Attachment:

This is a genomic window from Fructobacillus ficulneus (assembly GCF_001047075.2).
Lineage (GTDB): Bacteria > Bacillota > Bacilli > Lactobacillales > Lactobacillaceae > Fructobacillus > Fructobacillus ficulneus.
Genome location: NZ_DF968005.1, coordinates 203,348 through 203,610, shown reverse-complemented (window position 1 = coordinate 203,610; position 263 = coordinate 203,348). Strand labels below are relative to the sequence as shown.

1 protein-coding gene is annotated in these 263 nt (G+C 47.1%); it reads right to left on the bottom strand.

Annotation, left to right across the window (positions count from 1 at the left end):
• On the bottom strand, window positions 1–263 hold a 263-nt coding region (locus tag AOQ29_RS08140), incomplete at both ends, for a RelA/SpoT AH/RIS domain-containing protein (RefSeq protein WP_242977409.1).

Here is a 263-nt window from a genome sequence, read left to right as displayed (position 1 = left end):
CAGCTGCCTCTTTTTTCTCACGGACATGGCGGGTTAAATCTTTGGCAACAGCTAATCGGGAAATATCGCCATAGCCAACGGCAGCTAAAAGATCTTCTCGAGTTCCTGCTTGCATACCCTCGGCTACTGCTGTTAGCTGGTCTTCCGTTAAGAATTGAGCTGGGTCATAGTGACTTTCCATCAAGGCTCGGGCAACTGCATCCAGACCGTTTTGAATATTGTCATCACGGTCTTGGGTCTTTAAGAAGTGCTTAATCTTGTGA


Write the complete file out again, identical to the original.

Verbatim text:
This is a genomic window from Fructobacillus ficulneus (assembly GCF_001047075.2).
Lineage (GTDB): Bacteria > Bacillota > Bacilli > Lactobacillales > Lactobacillaceae > Fructobacillus > Fructobacillus ficulneus.
Genome location: NZ_DF968005.1, coordinates 203,348 through 203,610, shown reverse-complemented (window position 1 = coordinate 203,610; position 263 = coordinate 203,348). Strand labels below are relative to the sequence as shown.

1 protein-coding gene is annotated in these 263 nt (G+C 47.1%); it reads right to left on the bottom strand.

Annotation, left to right across the window (positions count from 1 at the left end):
• On the bottom strand, window positions 1–263 hold a 263-nt coding region (locus tag AOQ29_RS08140), incomplete at both ends, for a RelA/SpoT AH/RIS domain-containing protein (RefSeq protein WP_242977409.1).

Here is a 263-nt window from a genome sequence, read left to right as displayed (position 1 = left end):
CAGCTGCCTCTTTTTTCTCACGGACATGGCGGGTTAAATCTTTGGCAACAGCTAATCGGGAAATATCGCCATAGCCAACGGCAGCTAAAAGATCTTCTCGAGTTCCTGCTTGCATACCCTCGGCTACTGCTGTTAGCTGGTCTTCCGTTAAGAATTGAGCTGGGTCATAGTGACTTTCCATCAAGGCTCGGGCAACTGCATCCAGACCGTTTTGAATATTGTCATCACGGTCTTGGGTCTTTAAGAAGTGCTTAATCTTGTGA